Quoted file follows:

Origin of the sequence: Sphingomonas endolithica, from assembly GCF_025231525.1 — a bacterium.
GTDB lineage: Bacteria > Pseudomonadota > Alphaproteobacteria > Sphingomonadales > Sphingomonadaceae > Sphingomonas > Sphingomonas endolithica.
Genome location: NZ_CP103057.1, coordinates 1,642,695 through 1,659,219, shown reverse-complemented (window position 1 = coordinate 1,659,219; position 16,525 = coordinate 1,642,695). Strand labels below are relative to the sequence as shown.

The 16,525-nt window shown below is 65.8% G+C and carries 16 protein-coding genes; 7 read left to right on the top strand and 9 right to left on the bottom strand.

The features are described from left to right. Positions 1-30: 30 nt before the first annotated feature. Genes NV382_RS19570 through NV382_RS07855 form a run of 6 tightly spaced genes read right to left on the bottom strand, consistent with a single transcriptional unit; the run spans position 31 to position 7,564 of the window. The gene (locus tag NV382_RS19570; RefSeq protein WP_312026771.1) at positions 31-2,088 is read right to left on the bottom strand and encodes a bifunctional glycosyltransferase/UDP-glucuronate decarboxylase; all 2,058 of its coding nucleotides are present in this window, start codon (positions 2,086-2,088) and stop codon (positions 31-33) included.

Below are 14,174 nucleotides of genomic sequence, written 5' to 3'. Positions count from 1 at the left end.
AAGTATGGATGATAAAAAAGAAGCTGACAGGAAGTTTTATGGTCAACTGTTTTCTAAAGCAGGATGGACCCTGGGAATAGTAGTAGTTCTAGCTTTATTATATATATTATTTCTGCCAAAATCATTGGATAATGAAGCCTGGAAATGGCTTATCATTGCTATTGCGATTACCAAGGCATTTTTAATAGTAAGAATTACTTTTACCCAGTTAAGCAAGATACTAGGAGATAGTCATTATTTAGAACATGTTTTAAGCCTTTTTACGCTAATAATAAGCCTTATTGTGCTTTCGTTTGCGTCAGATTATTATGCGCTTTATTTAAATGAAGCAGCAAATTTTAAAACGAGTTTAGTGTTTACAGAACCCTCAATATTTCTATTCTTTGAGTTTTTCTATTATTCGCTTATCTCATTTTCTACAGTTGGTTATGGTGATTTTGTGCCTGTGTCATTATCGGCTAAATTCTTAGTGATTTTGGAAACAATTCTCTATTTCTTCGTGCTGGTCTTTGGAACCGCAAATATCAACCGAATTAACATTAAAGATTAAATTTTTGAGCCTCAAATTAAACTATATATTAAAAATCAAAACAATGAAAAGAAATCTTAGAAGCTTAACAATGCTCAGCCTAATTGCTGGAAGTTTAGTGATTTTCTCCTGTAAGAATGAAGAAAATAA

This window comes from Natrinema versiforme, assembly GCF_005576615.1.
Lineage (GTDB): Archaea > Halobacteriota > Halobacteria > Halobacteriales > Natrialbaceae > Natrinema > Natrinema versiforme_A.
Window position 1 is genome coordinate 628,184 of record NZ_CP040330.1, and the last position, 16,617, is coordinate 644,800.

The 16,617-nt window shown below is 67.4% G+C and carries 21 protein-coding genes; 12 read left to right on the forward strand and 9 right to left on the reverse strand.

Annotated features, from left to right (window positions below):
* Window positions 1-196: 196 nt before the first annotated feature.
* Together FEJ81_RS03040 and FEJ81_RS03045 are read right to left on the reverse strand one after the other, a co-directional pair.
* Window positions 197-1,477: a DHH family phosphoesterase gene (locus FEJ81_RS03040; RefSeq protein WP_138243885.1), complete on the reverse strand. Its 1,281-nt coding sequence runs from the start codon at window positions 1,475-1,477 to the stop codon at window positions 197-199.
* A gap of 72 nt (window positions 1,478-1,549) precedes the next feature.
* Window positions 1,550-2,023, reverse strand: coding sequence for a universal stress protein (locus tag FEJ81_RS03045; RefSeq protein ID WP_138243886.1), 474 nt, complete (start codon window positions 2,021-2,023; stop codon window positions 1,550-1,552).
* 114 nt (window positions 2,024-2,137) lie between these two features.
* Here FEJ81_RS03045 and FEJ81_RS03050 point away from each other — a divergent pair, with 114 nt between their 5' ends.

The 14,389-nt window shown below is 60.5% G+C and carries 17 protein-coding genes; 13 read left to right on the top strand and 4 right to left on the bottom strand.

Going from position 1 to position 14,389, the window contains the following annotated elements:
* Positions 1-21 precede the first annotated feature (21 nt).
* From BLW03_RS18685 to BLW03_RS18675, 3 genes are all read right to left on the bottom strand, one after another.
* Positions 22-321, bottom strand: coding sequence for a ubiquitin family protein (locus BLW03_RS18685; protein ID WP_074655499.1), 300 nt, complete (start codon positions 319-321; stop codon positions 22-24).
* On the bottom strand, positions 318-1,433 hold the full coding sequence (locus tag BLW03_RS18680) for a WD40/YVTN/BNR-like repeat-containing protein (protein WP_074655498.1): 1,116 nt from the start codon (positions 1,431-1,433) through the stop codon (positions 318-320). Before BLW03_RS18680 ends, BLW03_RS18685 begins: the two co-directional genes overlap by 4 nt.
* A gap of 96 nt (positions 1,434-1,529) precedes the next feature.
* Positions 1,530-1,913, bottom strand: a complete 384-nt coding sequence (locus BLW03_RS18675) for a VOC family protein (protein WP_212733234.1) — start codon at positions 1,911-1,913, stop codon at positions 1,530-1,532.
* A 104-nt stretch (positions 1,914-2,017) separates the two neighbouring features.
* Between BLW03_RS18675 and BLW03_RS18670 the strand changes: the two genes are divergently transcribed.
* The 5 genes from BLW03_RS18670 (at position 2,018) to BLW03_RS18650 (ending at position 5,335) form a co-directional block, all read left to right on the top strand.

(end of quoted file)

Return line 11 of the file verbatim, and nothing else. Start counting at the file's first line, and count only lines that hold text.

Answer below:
The 16,617-nt window shown below is 67.4% G+C and carries 21 protein-coding genes; 12 read left to right on the forward strand and 9 right to left on the reverse strand.